ensuring cases that should be reopened are correctly resolved;
sharing systemic analysis results with the area and ODTA for the appropriate business unit;
providing input to the area for the quarterly quality newsletter published by the National Office; and
providing input (i.e., quality analysis) to the area for the national annual report on quality.
At the end of each month the local offices and campuses must select a random sample of their regular and reopen criteria cases. See Exhibit 13.5.1-4, Quality Sample Sizes for Centralized Quality Review, for sample sizes by office.
Until TAMIS has a new quality sampling report, use a Vision Query (a/k/a Intelligent Query (VQ)) procedure to list the cases eligible for sampling.
See Exhibit 13.5.1-5, Selecting Cases for the Centralized Quality Review Sample, for procedures on selecting the sample.
Send the samples by the scheduled due date to the Oakland review site for local offices or to the Brookhaven review site for campuses. The National Office publishes a quality review schedule one month prior to the beginning of each fiscal year.
See Exhibit 13.5.1-6, Documentation Required for TAS Cases, for documentation that must be in each case file.
The addresses for the review sites are:
Oakland — Internal Revenue Service, Quality Assurance Division/TAS Review, Attn: Anita Kitson, 1301 Clay Street, Suite 800S, Oakland, CA 94612.
Brookhaven — Internal Revenue Service, PAS — Stop 110, 1040 Waverly Avenue, Holtsville, NY 11742.
TAS derives its quality index from the monthly quality reviews of local offices' and campuses' monthly randomly sampled cases.
The reviewers at the two sites review the TAS cases following the guidelines in the TAS Quality Standards and Review Guide. Basically, the quality standards for the quality index reflect the TAS casework procedures required in this IRM.
There are eight quality standards. The casework quality index is the result of the review of these standards. Since this business measure is for overall TAS casework, reviewers look at the case in its entirety and do not differentiate between offices when the case involves transfers from another office.
Each standard weighs a particular amount of points (shown in parentheses below). The maximum total applicable points for a case are 100. Not all standards are applicable in every case. You may find a more in-depth description of the standards and their applicability in Exhibit 13.5.1-7, TAS Casework Quality Index (CQI) Standards.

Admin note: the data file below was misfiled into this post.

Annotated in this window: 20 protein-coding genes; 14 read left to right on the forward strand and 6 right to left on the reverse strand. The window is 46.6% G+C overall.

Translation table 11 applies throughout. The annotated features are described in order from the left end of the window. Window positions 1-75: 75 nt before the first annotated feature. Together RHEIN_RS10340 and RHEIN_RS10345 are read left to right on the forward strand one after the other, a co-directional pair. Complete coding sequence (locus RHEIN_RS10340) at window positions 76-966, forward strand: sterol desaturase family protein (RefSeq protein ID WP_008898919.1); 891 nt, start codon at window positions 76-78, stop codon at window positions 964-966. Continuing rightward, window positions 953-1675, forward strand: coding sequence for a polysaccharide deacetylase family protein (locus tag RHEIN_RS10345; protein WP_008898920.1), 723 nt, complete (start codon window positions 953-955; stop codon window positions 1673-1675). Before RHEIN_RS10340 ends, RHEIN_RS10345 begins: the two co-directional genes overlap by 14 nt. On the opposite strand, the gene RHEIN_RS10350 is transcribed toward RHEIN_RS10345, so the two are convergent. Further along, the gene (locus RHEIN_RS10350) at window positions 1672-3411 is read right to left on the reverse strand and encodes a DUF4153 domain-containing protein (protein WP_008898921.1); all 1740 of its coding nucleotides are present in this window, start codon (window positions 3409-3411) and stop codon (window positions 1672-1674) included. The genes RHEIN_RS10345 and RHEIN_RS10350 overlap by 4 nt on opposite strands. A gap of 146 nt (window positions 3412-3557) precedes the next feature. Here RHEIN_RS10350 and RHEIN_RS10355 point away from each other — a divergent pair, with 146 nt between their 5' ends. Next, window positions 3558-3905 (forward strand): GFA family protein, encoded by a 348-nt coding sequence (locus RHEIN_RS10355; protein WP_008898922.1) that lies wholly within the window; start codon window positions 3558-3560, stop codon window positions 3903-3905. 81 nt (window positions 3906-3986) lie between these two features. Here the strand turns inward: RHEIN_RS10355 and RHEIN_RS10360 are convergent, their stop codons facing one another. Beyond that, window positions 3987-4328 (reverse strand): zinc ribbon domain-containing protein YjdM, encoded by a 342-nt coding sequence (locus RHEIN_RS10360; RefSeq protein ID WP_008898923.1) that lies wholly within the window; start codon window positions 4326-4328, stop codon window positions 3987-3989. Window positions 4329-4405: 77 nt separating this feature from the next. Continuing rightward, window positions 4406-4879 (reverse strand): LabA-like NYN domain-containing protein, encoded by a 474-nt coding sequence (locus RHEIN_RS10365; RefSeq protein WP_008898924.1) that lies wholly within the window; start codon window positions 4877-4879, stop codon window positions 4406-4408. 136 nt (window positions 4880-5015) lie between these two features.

The standards are:
Did TAS make timely initial contact with the taxpayer? (5 points)
Did TAS take initial action/request information within the specified time frames? (10 points)
Did TAS take all subsequent actions timely from the time action could have been taken? (10 points)
Did TAS resolve all taxpayer issues? (25 points) Did TAS address all related issues? (10 points)
Were all adjustments that impact the taxpayer technically/procedurally correct? (15 points)
Did TAS give the taxpayer a clear, complete, correct explanation at closing? (20 points)
Did TAS educate the taxpayer regarding any of his/her actions that contributed to the problem? (5 points)
The TAS Quality Review Database (QRDB) is a personal computer based database created using Microsoft Access software.
The Taxpayer Advocate office in each local office/campus, area office, operating division, and National Office has a copy of the QRDB that contains the review results (e.g., checksheet, comments, and closure/sample size information) for the particular office.
A local office's database such as Greensboro's has only the results of a review of Greensboro's monthly random samples. The QRDB for Area 2 — Richmond, of which Greensboro office is a part, contains the review results for all the local offices within Area 2. The National Office's and the ODTA office's QRDBs contain results from all the offices within the nation.
The National Office transmits an empty QRDB to the area offices and ODTA office who in turn send it to the local offices/campuses. A designated administrator in each office (usually the quality analyst) is responsible for loading the monthly results received from its review site.
You, as an analyst, ATA, LTA, or ODTA may use the QRDB to generate monthly and fiscal year cumulative reports as well as specific queries for data analysis.
The TAS DIALOGUE is a period of time following a monthly review when local offices and campuses have an opportunity to discuss errors charged on the previous month's reviews.
This time allows an exchange of information to clarify errors, identify best practices, identify training needs for reviewers or TAS employees, identify systemic problems, and ensure procedures are being followed correctly.
Results of the discussion have no impact on the local office or campus's score.
You may elevate any situations that cannot be solved at the review site or area level to National Office. Once decided, National Office disseminates the situation, the TAS office's view, the review site's view, and the national decision to the area and local offices to ensure all TAS employees are following the same case processing guidelines.
See Exhibit 13.5.1-8, DIALOGUE Process, for the steps of the process.
The text below describes TAS closed cases, one of TAS' business results (quantity) measures.
The volume of regular criteria closures (i.e., first time TAS contacts meeting one of TAS' criteria 1-7) represents one of TAS' business results (quantity) measures. Its purpose is to measure TAS productivity and effectiveness in identifying, working, and resolving all taxpayer issues and hardships that meet TAS case processing criteria expanded by the enactment of the Revenue Restructuring Act of 1998.
In conjunction with the other business results (e.g., customer satisfaction, CQI, and outreach), TAS closed cases will afford TAS the opportunity to gauge effectively its performance in ensuring that all taxpayers whose issues meet TAS criteria receive the appropriate TAS assistance, intervention, and case resolution.